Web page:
Led by Anastasios Kyrillidis, the Optimization Lab (OptimaLab) in Rice University’s Computer Science Department specializes in optimizing — increasing the efficiency of — very complicated calculations. In collaboration with other Rice Computer Science and Electrical and Computer Engineering researchers, Kyrillidis secured a competitive grant funded by the National Science Foundation and Intel to develop a new class of distributed neural network training algorithms, called Independent Subnetwork Training or IST.
The OptimaLab IST work began quietly during the height of the pandemic, then quickly gathered steam — producing four papers within 15 months of the award announcement.
Kyrillidis said, “From a high-level perspective, many recent successes in machine learning can be attributed to the development of neural networks (NNs). However, this success comes at a prohibitive cost: to obtain better ML models, larger and larger NNs need to be trained and deployed.”
Bigger is not better when it comes to mobile ML applications where model training and inference are carried out in a timely fashion on devices and platforms that are light on computation, communication, and energy resources like handheld devices, drones, and ‘edge’ infrastructure.
“Now we are looking at running sophisticated and resource-heavy applications across diverse and still-developing edge networks, over mobile devices that are unreliable, delivered through wireless networks with known communication bottlenecks,” said Kyrillidis.
“This project will address those challenges by investigating a new paradigm for computation- and communication-light, energy-limited distributed NN learning. Success in this project will produce fundamental ideas and tools that will make mobile (and beyond) distributed learning practical, and that is why both the NSF and Intel are interested in funding our research.”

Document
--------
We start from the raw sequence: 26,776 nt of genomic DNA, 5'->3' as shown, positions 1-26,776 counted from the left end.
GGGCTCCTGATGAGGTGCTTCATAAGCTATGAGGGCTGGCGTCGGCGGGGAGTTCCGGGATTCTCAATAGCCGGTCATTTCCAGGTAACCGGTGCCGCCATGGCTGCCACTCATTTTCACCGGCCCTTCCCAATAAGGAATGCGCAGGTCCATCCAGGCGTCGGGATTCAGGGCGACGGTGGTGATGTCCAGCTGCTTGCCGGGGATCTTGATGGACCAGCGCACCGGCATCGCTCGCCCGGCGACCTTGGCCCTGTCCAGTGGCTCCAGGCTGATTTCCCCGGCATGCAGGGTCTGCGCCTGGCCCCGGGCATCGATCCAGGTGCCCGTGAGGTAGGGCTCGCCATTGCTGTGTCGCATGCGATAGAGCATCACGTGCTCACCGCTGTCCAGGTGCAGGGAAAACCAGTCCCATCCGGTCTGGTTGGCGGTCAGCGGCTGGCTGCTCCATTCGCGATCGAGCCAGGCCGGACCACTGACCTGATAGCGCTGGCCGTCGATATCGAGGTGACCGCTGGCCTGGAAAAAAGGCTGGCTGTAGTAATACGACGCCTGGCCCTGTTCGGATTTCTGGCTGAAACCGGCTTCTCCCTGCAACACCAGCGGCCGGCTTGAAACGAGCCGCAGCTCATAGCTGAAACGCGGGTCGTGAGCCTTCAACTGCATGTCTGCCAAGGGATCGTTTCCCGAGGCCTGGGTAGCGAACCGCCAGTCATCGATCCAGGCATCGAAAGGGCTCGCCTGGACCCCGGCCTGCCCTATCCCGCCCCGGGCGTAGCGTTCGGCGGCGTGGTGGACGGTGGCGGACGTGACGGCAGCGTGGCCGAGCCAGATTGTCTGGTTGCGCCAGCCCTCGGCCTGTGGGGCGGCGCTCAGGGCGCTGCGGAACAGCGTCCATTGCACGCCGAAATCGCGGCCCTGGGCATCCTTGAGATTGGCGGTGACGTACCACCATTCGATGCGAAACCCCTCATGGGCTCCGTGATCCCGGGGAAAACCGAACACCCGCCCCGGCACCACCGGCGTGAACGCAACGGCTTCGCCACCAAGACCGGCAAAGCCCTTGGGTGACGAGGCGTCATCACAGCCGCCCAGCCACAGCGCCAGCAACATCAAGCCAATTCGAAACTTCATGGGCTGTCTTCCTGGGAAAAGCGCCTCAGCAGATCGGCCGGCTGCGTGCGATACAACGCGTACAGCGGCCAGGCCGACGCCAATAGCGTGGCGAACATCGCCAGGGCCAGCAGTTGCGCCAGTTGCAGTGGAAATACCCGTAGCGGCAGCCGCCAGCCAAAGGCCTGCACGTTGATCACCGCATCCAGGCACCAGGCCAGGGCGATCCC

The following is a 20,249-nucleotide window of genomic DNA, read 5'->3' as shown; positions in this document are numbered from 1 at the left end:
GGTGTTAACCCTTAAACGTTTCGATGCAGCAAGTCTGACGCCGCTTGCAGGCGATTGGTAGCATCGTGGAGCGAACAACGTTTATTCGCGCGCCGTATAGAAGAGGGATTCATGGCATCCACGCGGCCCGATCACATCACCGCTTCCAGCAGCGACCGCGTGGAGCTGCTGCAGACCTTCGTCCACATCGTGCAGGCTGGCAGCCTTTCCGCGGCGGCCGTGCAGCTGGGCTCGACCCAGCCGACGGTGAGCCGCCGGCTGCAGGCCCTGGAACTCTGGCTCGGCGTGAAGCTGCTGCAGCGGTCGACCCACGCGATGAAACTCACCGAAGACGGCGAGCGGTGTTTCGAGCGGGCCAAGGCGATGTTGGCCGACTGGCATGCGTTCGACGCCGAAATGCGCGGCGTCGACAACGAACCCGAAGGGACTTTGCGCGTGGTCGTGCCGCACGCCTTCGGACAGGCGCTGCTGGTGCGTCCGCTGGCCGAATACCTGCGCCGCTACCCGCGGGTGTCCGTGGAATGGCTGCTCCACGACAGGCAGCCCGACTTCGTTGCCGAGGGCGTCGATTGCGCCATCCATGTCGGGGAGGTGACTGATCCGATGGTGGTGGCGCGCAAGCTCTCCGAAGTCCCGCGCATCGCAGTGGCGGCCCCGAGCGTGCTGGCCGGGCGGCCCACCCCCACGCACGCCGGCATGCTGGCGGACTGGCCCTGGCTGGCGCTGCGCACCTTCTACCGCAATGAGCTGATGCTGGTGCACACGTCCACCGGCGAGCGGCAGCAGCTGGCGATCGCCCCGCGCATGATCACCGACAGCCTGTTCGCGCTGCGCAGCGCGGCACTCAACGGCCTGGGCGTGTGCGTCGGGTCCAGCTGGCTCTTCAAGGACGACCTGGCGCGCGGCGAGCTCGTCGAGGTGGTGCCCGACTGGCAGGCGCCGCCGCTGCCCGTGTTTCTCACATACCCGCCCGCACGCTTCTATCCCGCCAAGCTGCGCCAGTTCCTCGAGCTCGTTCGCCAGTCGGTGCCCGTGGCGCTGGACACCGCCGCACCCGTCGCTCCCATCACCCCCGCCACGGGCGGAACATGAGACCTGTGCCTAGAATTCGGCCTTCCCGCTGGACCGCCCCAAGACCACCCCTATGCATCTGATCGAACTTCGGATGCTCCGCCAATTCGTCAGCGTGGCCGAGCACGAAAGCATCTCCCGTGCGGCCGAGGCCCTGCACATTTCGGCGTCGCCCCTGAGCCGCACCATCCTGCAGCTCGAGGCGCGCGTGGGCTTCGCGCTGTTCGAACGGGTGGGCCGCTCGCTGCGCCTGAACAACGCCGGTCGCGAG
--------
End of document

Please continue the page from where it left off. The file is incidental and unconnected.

The research may also have applications for the Internet of Things, where small devices use sensors to communicate data about their environment over low bandwidth infrastructure. The devices are frequently small and energy efficient, but demand for the data they provide is increasing, so researchers are exploring ways to train them for more robust machine learning capacity by using graphics cards called GPUs.
“A more familiar distributed training method may be the spell checker or word prompts generated as by mobile phone users type an email or text,” said Kyrillidis.
“There are different ways to approach this kind of machine learning, but essentially email and text writers are training their phone’s software as they type. All those training ‘lessons’ are connected and used to improve the overall performance of the software, but your OS provider cannot anticipate everyone’s unique word choices so the devices have to handle some of the training on their end.”